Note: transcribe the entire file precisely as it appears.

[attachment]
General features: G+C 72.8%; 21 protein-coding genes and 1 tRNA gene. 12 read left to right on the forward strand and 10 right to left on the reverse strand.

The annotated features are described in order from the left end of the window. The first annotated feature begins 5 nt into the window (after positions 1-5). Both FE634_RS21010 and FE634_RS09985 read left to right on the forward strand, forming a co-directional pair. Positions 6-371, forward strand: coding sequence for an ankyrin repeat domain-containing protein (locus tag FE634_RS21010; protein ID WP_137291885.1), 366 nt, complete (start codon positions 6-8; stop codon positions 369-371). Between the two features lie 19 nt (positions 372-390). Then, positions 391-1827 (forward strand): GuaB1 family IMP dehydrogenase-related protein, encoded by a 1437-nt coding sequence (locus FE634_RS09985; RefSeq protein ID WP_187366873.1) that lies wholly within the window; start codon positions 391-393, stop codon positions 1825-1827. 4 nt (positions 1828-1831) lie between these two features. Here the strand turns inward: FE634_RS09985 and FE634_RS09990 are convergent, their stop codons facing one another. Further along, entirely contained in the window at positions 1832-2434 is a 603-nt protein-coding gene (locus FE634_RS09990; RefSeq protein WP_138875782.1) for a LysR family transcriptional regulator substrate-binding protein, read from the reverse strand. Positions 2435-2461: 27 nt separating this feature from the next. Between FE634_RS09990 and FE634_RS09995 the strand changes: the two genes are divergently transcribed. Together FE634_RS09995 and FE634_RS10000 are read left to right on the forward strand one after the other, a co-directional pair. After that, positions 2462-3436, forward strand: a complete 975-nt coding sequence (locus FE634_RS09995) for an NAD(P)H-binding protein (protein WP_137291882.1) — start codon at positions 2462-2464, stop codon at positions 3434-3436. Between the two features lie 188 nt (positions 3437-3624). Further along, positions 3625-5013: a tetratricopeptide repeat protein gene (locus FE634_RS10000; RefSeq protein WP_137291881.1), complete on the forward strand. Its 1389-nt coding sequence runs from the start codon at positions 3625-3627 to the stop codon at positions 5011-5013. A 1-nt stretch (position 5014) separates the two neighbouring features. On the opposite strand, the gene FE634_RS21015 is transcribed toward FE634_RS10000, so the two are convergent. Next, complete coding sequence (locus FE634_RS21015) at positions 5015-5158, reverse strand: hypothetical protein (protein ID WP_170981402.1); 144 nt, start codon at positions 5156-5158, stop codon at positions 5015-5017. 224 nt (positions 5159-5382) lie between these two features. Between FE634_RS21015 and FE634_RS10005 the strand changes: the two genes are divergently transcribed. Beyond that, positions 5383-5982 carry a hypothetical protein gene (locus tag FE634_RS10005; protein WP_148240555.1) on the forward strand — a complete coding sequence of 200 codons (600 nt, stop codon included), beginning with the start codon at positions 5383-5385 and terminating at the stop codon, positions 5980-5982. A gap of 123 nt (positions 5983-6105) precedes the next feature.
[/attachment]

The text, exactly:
General features: G+C 72.8%; 21 protein-coding genes and 1 tRNA gene. 12 read left to right on the forward strand and 10 right to left on the reverse strand.

The annotated features are described in order from the left end of the window. The first annotated feature begins 5 nt into the window (after positions 1-5). Both FE634_RS21010 and FE634_RS09985 read left to right on the forward strand, forming a co-directional pair. Positions 6-371, forward strand: coding sequence for an ankyrin repeat domain-containing protein (locus tag FE634_RS21010; protein ID WP_137291885.1), 366 nt, complete (start codon positions 6-8; stop codon positions 369-371). Between the two features lie 19 nt (positions 372-390). Then, positions 391-1827 (forward strand): GuaB1 family IMP dehydrogenase-related protein, encoded by a 1437-nt coding sequence (locus FE634_RS09985; RefSeq protein ID WP_187366873.1) that lies wholly within the window; start codon positions 391-393, stop codon positions 1825-1827. 4 nt (positions 1828-1831) lie between these two features. Here the strand turns inward: FE634_RS09985 and FE634_RS09990 are convergent, their stop codons facing one another. Further along, entirely contained in the window at positions 1832-2434 is a 603-nt protein-coding gene (locus FE634_RS09990; RefSeq protein WP_138875782.1) for a LysR family transcriptional regulator substrate-binding protein, read from the reverse strand. Positions 2435-2461: 27 nt separating this feature from the next. Between FE634_RS09990 and FE634_RS09995 the strand changes: the two genes are divergently transcribed. Together FE634_RS09995 and FE634_RS10000 are read left to right on the forward strand one after the other, a co-directional pair. After that, positions 2462-3436, forward strand: a complete 975-nt coding sequence (locus FE634_RS09995) for an NAD(P)H-binding protein (protein WP_137291882.1) — start codon at positions 2462-2464, stop codon at positions 3434-3436. Between the two features lie 188 nt (positions 3437-3624). Further along, positions 3625-5013: a tetratricopeptide repeat protein gene (locus FE634_RS10000; RefSeq protein WP_137291881.1), complete on the forward strand. Its 1389-nt coding sequence runs from the start codon at positions 3625-3627 to the stop codon at positions 5011-5013. A 1-nt stretch (position 5014) separates the two neighbouring features. On the opposite strand, the gene FE634_RS21015 is transcribed toward FE634_RS10000, so the two are convergent. Next, complete coding sequence (locus FE634_RS21015) at positions 5015-5158, reverse strand: hypothetical protein (protein ID WP_170981402.1); 144 nt, start codon at positions 5156-5158, stop codon at positions 5015-5017. 224 nt (positions 5159-5382) lie between these two features. Between FE634_RS21015 and FE634_RS10005 the strand changes: the two genes are divergently transcribed. Beyond that, positions 5383-5982 carry a hypothetical protein gene (locus tag FE634_RS10005; protein WP_148240555.1) on the forward strand — a complete coding sequence of 200 codons (600 nt, stop codon included), beginning with the start codon at positions 5383-5385 and terminating at the stop codon, positions 5980-5982. A gap of 123 nt (positions 5983-6105) precedes the next feature.